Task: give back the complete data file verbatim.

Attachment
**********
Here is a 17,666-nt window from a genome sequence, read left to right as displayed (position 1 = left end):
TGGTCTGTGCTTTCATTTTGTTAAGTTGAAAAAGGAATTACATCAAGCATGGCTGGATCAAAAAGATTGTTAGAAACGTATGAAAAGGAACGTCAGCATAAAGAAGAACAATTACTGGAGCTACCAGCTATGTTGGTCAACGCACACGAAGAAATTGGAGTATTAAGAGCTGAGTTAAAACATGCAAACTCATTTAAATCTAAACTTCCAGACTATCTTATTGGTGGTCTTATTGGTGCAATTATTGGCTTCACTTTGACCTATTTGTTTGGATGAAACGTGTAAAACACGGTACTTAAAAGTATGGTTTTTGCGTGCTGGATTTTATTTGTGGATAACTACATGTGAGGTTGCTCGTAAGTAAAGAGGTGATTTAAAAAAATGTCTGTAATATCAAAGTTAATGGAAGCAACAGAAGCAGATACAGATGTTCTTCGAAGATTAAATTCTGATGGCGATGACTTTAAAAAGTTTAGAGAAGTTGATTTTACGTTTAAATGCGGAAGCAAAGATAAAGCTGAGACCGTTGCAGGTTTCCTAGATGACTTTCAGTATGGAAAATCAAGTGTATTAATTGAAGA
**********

Here is a 17,666-nt window from a genome sequence, read left to right as displayed (position 1 = left end):
TGGTCTGTGCTTTCATTTTGTTAAGTTGAAAAAGGAATTACATCAAGCATGGCTGGATCAAAAAGATTGTTAGAAACGTATGAAAAGGAACGTCAGCATAAAGAAGAACAATTACTGGAGCTACCAGCTATGTTGGTCAACGCACACGAAGAAATTGGAGTATTAAGAGCTGAGTTAAAACATGCAAACTCATTTAAATCTAAACTTCCAGACTATCTTATTGGTGGTCTTATTGGTGCAATTATTGGCTTCACTTTGACCTATTTGTTTGGATGAAACGTGTAAAACACGGTACTTAAAAGTATGGTTTTTGCGTGCTGGATTTTATTTGTGGATAACTACATGTGAGGTTGCTCGTAAGTAAAGAGGTGATTTAAAAAAATGTCTGTAATATCAAAGTTAATGGAAGCAACAGAAGCAGATACAGATGTTCTTCGAAGATTAAATTCTGATGGCGATGACTTTAAAAAGTTTAGAGAAGTTGATTTTACGTTTAAATGCGGAAGCAAAGATAAAGCTGAGACCGTTGCAGGTTTCCTAGATGACTTTCAGTATGGAAAATCAAGTGTATTAATTGAAGA